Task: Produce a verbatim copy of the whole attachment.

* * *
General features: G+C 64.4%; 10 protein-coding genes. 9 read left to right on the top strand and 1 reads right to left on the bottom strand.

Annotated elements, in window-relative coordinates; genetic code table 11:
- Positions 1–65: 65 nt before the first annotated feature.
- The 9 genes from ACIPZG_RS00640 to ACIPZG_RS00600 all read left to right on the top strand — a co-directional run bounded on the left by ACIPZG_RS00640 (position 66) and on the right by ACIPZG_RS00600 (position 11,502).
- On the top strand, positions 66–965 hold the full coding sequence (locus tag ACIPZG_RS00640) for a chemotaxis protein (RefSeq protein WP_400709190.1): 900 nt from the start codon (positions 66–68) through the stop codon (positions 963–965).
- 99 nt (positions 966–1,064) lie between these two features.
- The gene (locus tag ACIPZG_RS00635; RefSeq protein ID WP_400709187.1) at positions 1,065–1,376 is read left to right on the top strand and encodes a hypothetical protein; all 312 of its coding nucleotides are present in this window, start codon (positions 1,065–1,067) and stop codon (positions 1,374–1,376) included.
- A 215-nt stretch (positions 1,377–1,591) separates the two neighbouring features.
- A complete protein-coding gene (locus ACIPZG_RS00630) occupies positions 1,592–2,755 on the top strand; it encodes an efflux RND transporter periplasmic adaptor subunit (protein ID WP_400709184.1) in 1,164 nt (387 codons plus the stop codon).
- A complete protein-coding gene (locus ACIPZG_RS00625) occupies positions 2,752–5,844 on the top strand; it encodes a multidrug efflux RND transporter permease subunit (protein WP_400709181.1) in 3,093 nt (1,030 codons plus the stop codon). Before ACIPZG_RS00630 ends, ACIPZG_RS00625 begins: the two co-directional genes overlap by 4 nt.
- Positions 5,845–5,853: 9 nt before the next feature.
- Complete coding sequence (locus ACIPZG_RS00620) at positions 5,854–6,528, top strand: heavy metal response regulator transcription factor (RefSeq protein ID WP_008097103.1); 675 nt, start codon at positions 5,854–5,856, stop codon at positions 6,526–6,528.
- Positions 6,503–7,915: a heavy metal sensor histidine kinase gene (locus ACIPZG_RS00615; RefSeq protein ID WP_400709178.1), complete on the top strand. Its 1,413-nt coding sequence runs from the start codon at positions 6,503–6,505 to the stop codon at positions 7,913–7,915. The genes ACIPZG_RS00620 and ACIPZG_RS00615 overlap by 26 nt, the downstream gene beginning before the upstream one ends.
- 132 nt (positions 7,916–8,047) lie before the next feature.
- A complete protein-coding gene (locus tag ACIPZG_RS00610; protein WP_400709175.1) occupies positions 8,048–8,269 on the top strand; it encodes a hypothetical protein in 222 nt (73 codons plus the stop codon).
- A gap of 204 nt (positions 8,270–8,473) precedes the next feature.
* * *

General features: G+C 64.4%; 10 protein-coding genes. 9 read left to right on the top strand and 1 reads right to left on the bottom strand.

Annotated elements, in window-relative coordinates; genetic code table 11:
- Positions 1–65: 65 nt before the first annotated feature.
- The 9 genes from ACIPZG_RS00640 to ACIPZG_RS00600 all read left to right on the top strand — a co-directional run bounded on the left by ACIPZG_RS00640 (position 66) and on the right by ACIPZG_RS00600 (position 11,502).
- On the top strand, positions 66–965 hold the full coding sequence (locus tag ACIPZG_RS00640) for a chemotaxis protein (RefSeq protein WP_400709190.1): 900 nt from the start codon (positions 66–68) through the stop codon (positions 963–965).
- 99 nt (positions 966–1,064) lie between these two features.
- The gene (locus tag ACIPZG_RS00635; RefSeq protein ID WP_400709187.1) at positions 1,065–1,376 is read left to right on the top strand and encodes a hypothetical protein; all 312 of its coding nucleotides are present in this window, start codon (positions 1,065–1,067) and stop codon (positions 1,374–1,376) included.
- A 215-nt stretch (positions 1,377–1,591) separates the two neighbouring features.
- A complete protein-coding gene (locus ACIPZG_RS00630) occupies positions 1,592–2,755 on the top strand; it encodes an efflux RND transporter periplasmic adaptor subunit (protein ID WP_400709184.1) in 1,164 nt (387 codons plus the stop codon).
- A complete protein-coding gene (locus ACIPZG_RS00625) occupies positions 2,752–5,844 on the top strand; it encodes a multidrug efflux RND transporter permease subunit (protein WP_400709181.1) in 3,093 nt (1,030 codons plus the stop codon). Before ACIPZG_RS00630 ends, ACIPZG_RS00625 begins: the two co-directional genes overlap by 4 nt.
- Positions 5,845–5,853: 9 nt before the next feature.
- Complete coding sequence (locus ACIPZG_RS00620) at positions 5,854–6,528, top strand: heavy metal response regulator transcription factor (RefSeq protein ID WP_008097103.1); 675 nt, start codon at positions 5,854–5,856, stop codon at positions 6,526–6,528.
- Positions 6,503–7,915: a heavy metal sensor histidine kinase gene (locus ACIPZG_RS00615; RefSeq protein ID WP_400709178.1), complete on the top strand. Its 1,413-nt coding sequence runs from the start codon at positions 6,503–6,505 to the stop codon at positions 7,913–7,915. The genes ACIPZG_RS00620 and ACIPZG_RS00615 overlap by 26 nt, the downstream gene beginning before the upstream one ends.
- 132 nt (positions 7,916–8,047) lie before the next feature.
- A complete protein-coding gene (locus tag ACIPZG_RS00610; protein WP_400709175.1) occupies positions 8,048–8,269 on the top strand; it encodes a hypothetical protein in 222 nt (73 codons plus the stop codon).
- A gap of 204 nt (positions 8,270–8,473) precedes the next feature.